Browsing named entities in Fannie A. Beers, Memories: a record of personal exeperience and adventure during four years of war.. You can also browse the collection for Fitz-Hugh Lee or search for Fitz-Hugh Lee in all documents.

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camp was established there, and then I rode out on horseback every evening to look after my boys, until the transfer of Dr. Lee as surgeon in charge and Mrs. Lee as matron rendered my services no longer necessary. Very pleasant memories cluster abMrs. Lee as matron rendered my services no longer necessary. Very pleasant memories cluster about the room in the court-house at Ringgold assigned to my special use. I often seem to hear once more the sweet music of General Blandner's lute, sometimes accompanied by the clear soprano of Mrs. Gamble, sometimes by our blended voices. I remembelated to me by a Virginia soldier, and woven by me into a story for the Southern Bivouac. On the night of May 11, 1864, Lee had withdrawn his forces from a salient point called the Horseshoe, in consequence of a retrograde or flank movement of thed, and flight again resumed. This time they ran well out of the Horseshoe and out of danger, stopping not until they met Lee's reinforcements going to the front. Here, from a point of safety, they could hear war holding high revelry in the botto
ginia boys, the sons of veterans, and attending a local school. The raid came to grief soon after, being routed by Fitz-Hugh Lee. Thomas Hilton, of Uniontown, Alabama, volunteered in the Witherspoon Guards, Twenty-first Alabama Regiment, at tover Watkins, mounted and fully equipped, took his place with his company. It was not long after this engagement that General Lee advanced the whole army, and crossed into Maryland, Watkins's command covering the rear. During the battle of Gettysbs he was always found in the front, and while on the march was ever bright and cheerful. On the evening of the 4th, General Lee, in preparation for his retreat, began to send his wagons to the rear in the direction of Williamsport, when it was fofall back to the main line, a distance of over twelve hundred yards to the rear. It had, doubtless, become evident to General Lee that Hooker had crossed the river in sufficient force to advance. The retreating column had not proceeded far when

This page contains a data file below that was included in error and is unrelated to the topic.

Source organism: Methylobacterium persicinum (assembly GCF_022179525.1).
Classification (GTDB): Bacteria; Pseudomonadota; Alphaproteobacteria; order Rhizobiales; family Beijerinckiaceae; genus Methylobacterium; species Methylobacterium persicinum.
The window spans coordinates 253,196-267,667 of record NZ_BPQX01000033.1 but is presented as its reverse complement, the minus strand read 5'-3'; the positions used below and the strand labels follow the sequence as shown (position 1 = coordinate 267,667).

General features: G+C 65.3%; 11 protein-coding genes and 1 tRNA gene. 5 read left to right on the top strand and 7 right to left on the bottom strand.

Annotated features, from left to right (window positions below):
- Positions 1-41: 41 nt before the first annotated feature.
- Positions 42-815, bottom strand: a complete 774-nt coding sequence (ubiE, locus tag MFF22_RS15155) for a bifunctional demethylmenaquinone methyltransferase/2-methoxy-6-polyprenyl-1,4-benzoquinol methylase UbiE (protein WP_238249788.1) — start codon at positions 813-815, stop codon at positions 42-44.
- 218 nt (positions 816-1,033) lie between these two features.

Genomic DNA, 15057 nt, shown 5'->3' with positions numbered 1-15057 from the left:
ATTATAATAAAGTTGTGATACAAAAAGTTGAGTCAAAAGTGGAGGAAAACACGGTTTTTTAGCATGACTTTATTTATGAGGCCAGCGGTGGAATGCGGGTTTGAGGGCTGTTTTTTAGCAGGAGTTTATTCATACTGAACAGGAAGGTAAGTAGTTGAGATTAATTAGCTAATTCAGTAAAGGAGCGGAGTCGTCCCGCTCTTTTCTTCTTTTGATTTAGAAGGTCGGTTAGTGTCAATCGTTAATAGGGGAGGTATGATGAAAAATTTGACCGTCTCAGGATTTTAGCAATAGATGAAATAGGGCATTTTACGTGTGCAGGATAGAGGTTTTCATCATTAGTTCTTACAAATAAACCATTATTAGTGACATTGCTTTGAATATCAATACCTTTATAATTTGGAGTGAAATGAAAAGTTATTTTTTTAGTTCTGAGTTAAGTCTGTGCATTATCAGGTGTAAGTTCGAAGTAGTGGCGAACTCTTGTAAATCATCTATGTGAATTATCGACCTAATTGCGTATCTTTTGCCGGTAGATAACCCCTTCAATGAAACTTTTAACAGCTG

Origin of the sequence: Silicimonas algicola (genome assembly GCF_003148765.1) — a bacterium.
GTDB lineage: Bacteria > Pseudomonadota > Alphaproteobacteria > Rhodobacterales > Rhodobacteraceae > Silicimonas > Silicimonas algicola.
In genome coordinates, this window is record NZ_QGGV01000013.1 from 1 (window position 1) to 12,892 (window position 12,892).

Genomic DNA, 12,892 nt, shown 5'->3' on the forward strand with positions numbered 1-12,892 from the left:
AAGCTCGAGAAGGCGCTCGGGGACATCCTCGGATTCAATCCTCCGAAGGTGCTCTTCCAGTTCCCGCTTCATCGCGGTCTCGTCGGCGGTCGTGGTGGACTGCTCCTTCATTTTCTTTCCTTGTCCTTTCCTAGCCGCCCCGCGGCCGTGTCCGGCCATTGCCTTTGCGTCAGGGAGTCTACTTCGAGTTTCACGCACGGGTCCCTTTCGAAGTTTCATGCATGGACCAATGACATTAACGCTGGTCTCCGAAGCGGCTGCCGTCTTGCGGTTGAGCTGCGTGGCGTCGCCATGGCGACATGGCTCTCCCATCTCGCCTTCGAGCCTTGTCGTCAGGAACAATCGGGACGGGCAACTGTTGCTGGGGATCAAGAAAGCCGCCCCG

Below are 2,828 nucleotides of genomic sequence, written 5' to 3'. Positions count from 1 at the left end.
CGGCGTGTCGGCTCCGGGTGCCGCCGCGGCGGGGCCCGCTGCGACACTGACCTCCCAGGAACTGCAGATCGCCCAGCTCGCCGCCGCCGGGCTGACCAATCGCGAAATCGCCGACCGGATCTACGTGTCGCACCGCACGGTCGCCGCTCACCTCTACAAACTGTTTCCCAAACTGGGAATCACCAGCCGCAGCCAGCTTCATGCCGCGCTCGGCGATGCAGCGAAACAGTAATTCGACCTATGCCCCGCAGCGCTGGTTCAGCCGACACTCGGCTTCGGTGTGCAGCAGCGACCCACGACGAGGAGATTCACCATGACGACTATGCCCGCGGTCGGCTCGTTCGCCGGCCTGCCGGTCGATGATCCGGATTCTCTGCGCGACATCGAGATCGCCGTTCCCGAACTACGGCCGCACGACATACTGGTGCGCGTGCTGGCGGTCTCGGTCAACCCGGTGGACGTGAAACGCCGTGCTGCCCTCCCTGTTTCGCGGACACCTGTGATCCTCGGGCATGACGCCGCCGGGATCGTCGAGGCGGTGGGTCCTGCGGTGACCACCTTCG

soldier of the Confederate States Army. He bore in his bosom a heart of oak; he withstood the brunt of battle and sustained the heat and burthen of the day. His blood nourished the laurels which other wise had never bloomed to grace the brow of Lee and Jackson. For myself, no blessing has ever crowded my life more highly prized than the God-given privilege I enjoyed during four years of the war, of ministering to the boys who wore the ragged, unornamented gray. Your devoted friend and cohome has been called Camp Nichols, and from a gracefully-proportioned flag-staff, placed directly in front of the reception-room (the gift of the Army of Tennessee), floats a banner whereon this honored name was embroidered by the daughters of Generals Lee and Jackson during their recent visit to New Orleans. The dining-room is very large, well lighted, and fairly shines with cleanliness. In short, every appointment is excellent, and every effort of managers and officers is directed toward m